Swedish product and interior designer Jonatan Nilsson’s oeuvre can be best described as complex. The objects built by him are distinct in appearance, while also differing in the processes employed to create them. While a fleeting glance at Nilsson’s body of work may urge one to classify them as experiments in material and form, done for the sake of artistic expression, an earnest inspection of his designs reveal a more layered and chasmic reasoning. The Stockholm-based product designer experiments with manufacturing processes to create expressive objects that stand in dissonance against forms, materials and aesthetics that are typically standardised in product design. At other times, Nilsson attempts to evince the influence of prominent stylistic movements in history, through references to elements and decorations that define the particular design, art or style.
Nilsson, after graduating from Beckmans College of Design in 2017, designed an array of objects, some of which are meant for utilitarian purposes, while others are devices that elicit introspection. The designer’s Soul Office collection comprises tables, stools, chairs, and shelves, defined by thick legs and visible joints, features that are distinct from traditional furniture, and make the pieces animated and easy to interact with. Meant to accommodate the specific needs of different users and offices, the Soul Office collection is modular and can be configured by the designer, differently for different people.
On the other hand, luminaires such as the Tile Lamp and the Mirror Lamps are lighting objects that are inspired by and evocative of architectural features and fantastical creatures, respectively. While the former is shaped like a staircase and references retrofuturism and the 1927 science-fiction film Metropolis, the latter comprises a series of lamp designs, comprising bulbs fixed against organically cut mirror backgrounds. In shifting away from following the archetypal rules of designing a utilitarian product, Nilsson manages to ignite curiosity and inspire creativity in the audience.
Some of the designer’s earlier experiments include Brass Models, a series of miniature sculptures and mirrors made out of brass; Oh my god eyewear!, fun eyewear featuring an expressive guise, developed in collaboration with Josephine Johnzon; Silkscreen print, textile patterns inspired by the Kungsträdgården metro station in Stockholm, Sweden; and HOPE FAITH LOVE Accessories, a collection of acrylic plastic laser-cut rings, jackets, cases and pouches. Other experimental creations by the Swedish designer include Log Bench, a lacquered MDF and pine bench; Bahamas Lantern, inspired by the delicately engraved Swedish glass from the 1920s; the packaging design for Nordic Fauna Ice Cream; Cups & Kettle, sculptural creations based on the Nobel Prize in Medicine in 2015; and KUG, ceramics works built in collaboration with Matilda Beckman.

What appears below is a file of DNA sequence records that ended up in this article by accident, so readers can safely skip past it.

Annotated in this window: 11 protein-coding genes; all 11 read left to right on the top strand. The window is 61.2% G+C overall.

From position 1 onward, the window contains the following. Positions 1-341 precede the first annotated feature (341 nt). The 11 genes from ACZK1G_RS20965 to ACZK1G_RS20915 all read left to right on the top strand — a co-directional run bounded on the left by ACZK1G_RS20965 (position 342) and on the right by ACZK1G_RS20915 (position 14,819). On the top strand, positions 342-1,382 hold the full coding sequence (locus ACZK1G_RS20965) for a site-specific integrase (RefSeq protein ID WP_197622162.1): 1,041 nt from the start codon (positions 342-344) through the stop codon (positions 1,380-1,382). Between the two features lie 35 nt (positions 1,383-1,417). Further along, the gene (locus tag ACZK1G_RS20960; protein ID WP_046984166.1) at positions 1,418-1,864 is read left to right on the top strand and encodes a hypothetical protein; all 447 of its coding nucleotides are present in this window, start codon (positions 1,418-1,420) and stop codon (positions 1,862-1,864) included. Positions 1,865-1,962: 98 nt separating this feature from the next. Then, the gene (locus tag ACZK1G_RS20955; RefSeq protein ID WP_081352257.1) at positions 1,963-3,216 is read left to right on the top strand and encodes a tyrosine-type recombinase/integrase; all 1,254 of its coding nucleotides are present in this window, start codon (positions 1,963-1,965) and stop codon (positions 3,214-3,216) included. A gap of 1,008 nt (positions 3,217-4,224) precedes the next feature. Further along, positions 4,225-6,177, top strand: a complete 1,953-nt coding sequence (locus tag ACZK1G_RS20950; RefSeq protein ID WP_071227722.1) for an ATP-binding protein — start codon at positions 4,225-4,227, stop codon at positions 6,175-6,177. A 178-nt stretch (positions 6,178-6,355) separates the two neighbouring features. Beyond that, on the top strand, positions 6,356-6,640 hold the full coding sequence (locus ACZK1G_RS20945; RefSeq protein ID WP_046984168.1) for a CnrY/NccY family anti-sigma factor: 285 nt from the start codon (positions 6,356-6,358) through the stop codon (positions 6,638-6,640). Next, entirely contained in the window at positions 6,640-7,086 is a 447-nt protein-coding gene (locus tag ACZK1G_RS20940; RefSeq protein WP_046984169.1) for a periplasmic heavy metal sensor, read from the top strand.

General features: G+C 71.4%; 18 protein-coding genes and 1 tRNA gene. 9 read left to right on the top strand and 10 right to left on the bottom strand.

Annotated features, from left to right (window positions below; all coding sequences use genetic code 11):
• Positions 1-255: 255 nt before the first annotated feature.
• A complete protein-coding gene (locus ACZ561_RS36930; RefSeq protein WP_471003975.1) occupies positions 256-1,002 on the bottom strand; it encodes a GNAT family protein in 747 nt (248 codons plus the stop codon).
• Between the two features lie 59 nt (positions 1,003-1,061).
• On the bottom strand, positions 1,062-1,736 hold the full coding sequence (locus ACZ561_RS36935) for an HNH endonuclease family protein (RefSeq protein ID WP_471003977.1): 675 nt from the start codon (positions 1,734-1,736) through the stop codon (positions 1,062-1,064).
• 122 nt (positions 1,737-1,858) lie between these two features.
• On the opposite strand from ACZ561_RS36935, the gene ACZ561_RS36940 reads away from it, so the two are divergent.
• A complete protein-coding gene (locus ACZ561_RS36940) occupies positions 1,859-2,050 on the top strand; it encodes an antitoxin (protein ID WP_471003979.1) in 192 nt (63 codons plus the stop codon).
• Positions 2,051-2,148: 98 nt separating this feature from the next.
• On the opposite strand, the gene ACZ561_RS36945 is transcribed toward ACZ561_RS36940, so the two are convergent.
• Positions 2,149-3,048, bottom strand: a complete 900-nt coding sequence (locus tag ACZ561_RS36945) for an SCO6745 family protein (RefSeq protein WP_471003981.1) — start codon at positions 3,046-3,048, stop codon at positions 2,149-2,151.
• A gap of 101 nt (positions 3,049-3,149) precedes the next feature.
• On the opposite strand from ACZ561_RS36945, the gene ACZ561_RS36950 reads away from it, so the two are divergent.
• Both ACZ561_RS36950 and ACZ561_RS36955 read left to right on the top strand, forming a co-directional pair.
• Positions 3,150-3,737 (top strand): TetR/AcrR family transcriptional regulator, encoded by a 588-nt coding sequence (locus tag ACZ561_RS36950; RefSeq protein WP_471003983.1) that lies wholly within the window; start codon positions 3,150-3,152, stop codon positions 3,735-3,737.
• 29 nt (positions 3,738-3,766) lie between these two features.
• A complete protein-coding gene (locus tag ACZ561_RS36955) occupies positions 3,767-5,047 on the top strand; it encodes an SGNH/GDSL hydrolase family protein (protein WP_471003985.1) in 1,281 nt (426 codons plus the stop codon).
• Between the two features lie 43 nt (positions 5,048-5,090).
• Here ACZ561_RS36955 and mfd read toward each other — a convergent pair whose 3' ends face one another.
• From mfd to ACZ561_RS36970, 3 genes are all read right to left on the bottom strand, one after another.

A more recent project by the designer is Shifting Shape, in which Nilsson attempts to create a flexible mould for glassblowing. Typically, when one intends to craft the moulds for blown glass, different and new moulds have to be drawn to obtain a new shape. In order to develop a process that is inexpensive and consumes less time, Nilsson designed a machine out of sheet metal. One can fasten wood of different shapes to the machine and slide them back and forth to build glass sculptures of different shapes. With Shifting Shape, the designer attempts to demonstrate the impact of manufacturing processes on the finished product.
Another interesting project by the creative, Concretely Happy, is an exploration of concrete as a material. It is made using techniques such as pigmentation, which exposes aggregate stones, as well as a personal method developed by the designer to create reliefs. Nilsson also borrows references from various movements such as Neoclassicism and Functionalism to build the vases, pedestals, stools, frames and standing sculptures. While Neoclassicism inspires the configuration of objects that bear semblance to capitals and are embossed with colourful decorations, those inspired by Functionalism are simpler, and more stoic, just like the aesthetic expression of dwellings, paramount during the 1930s in Sweden. Concretely Happy is also alternatively a comment on the current housing condition, which, despite alluding to Functionalism, is not very rational.
A few other recent designs by Nilsson include the Gates of Perception mirror; Nest of Thorns mirror; Sword I, II, & III; Resin Mirrors, Magnetic Flowers lamp, Power Plinth, and Anodised Aluminium Pedestal. These objects, when assembled together, appear to evoke spaces fit for housing a cosplay party, or even an imagined fantastical land with fictional creatures jutting in and out through the room. In an attempt to make sense of the multitudinous styles and aesthetics that inspire the works of Jonatan Nilsson, we asked the designer a few questions.